For unintentional jamming, consider sending the same signals on many channels at once. In RF communication, one tool that is often used are "gold codes" which are really fancy signals such that we can define one for each person, and each is "orthogonal" to the other, meaning if we sum up the signal over all of the samples, it is extremely unlikely that you'll obscure the signal completely with unintentional jamming. CDMA uses an approach similar to this in our cellphones today (3G in the USA, and some other countries). All of our cellphones are talking at once, but they communicate using a code which ensures they generally don't conflict with each other.

For intentional jamming, you may want to look at tools used by the military. An oldie-but-goodie is frequency hopping. At a predetermined rate, both parties change to a new channel. As long as an attacker cannot predict which channel they will swap to, it can be a very effective way to prevent jamming. There's other more modern approaches to this as well; feel free to research them.

As for the final question of actually making the link, why do everything on channel 1? We don't broadcast all of IP traffic on a single channel. Instead, we have a 32-bit IPv4 address, and a 16-bit port. These effectively spread the communications. If you were to append an address and port together, you could uniquely identify a new channel to do the initial "Hello!" on.

Once you've got that concept, things like DNS become a natural extension of the process, and you'll start seeing some of those internet like behaviors creeping in. Just handle the hardware-specific issues below that level, and the rest will build itself!

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  • $\begingroup$ So, what you're saying is that I don't need to worry about it? Here's essentially what I'm getting: Since a user can only use a box to broadcast to one channel, and listen to one channel, chain some together and listen on multiple channels if you want redundancy, DNS like services will crop up and people will be able to find each other that way. Facebook could just have 1000 input ports, and you jump between them as necessary, making sure it knows your return connection to send things to. $\endgroup$ – Andrew Hendrix Sep 20 '16 at 20:00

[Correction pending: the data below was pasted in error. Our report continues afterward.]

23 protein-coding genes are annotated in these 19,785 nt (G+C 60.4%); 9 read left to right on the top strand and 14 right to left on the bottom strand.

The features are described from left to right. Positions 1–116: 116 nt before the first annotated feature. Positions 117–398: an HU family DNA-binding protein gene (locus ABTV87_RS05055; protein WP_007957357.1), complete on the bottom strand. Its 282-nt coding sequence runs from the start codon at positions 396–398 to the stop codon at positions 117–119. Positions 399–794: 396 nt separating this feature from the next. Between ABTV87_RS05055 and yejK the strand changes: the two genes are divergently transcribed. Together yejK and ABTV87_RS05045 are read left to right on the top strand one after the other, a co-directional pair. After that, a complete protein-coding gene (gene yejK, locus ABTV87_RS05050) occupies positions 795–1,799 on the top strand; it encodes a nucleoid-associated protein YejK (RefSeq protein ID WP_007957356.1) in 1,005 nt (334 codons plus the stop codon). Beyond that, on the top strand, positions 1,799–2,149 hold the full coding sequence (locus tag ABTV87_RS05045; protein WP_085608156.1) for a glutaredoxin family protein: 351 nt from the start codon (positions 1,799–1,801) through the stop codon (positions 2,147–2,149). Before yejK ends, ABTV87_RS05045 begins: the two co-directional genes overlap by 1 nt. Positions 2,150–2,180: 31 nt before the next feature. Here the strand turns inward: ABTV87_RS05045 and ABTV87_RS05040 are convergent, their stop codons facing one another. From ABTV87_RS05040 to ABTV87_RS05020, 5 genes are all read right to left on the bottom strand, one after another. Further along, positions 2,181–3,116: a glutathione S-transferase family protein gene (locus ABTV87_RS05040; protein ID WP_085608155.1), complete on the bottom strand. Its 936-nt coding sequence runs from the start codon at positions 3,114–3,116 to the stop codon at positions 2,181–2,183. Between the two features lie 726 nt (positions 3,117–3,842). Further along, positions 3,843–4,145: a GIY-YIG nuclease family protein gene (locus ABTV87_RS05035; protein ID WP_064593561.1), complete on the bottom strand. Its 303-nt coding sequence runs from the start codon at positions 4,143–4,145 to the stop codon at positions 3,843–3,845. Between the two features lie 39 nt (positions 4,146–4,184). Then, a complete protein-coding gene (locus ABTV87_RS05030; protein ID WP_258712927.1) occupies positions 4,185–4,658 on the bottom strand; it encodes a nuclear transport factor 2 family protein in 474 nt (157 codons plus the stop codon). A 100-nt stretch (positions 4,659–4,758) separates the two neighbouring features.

• $\begingroup$ @AndrewHendrix Yeah, I wouldn't worry about the benign case (accidental interference), because we have lots of tools to create very effective redundant systems. Intentional interference is a bit more difficult, but the solutions to intentional abuse tend to arise from the specifics of the implementation. The internet prevents abuse at the nodes of their fiber links. HAM radios prevent abuse using directional antennas to find abusers. Your system will have its own solutions, but generally speaking, basic anti-jamming will work anywhere. $\endgroup$ – Cort Ammon Sep 20 '16 at 21:03
  • $\begingroup$ Maybe I'll just add some sort of triangulating ability so that users broadcasting on a particular channel can be tracked to some extent and just treat it like some kind of Future Radio. $\endgroup$ – Andrew Hendrix Sep 20 '16 at 21:34
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Your device (still The Box) won't kill the internet, it simply replaces the transport layer of it. Since your transport layer is broadcast to all, you have a situation sort of like satellite communications. Anyone can listen to the downlink side, or even the uplink side if they care to. Modem to modem communications could be established by a variety of methods, for example using an MPEG transport stream with DVB-S. There is no problem with current technology to achieve secure comms over such a system (at least that is what Big Brother wants you to think).

The IP layer would probably not have to be changed, and application layer would be completely unchanged.

But the point is, the 'Internet' as the users experience it would not be changed. More people get internet access now through cellular technology than they do through modems. That wasn't the case in 2000, and everybody needed a landline telephone to get access in 1990. So while the internet that you know and love is basically the same, except with better graphics and free-er porn, the transport layer is mostly different from 15 years ago and completely different from 25 years ago.

In order to really 'kill the internet' you need a whole different paradigm. Instead of unit to unit communication using TCP/IP streams to transfer data you need.....something else? I can come up with two options on short notice.

First, and here is where your device comes in handy, if broadcast bandwidth was infinite, content providers (like say Netflix, Twitter, or ESPN) could constantly broadcast an infinite volume of encrypted information. If you pay for a user-system, you could then descramble and capture a subset of that content for your consumption. This would be much more like television...but corporations are hugely incentivized to go to this route so they get their money from more reliable subscriptions and not less reliable advertising.

Second would be a system where consciousness was directly connected to a transport layer, so you could directly communicate thoughts instead of pictures or words. Here the engineering challenge would be one of privacy and filtering. While just thinking about something could make it happen for you, you would be also concerned about sharing your thoughts with people you didn't want.

Thats all I got, good luck.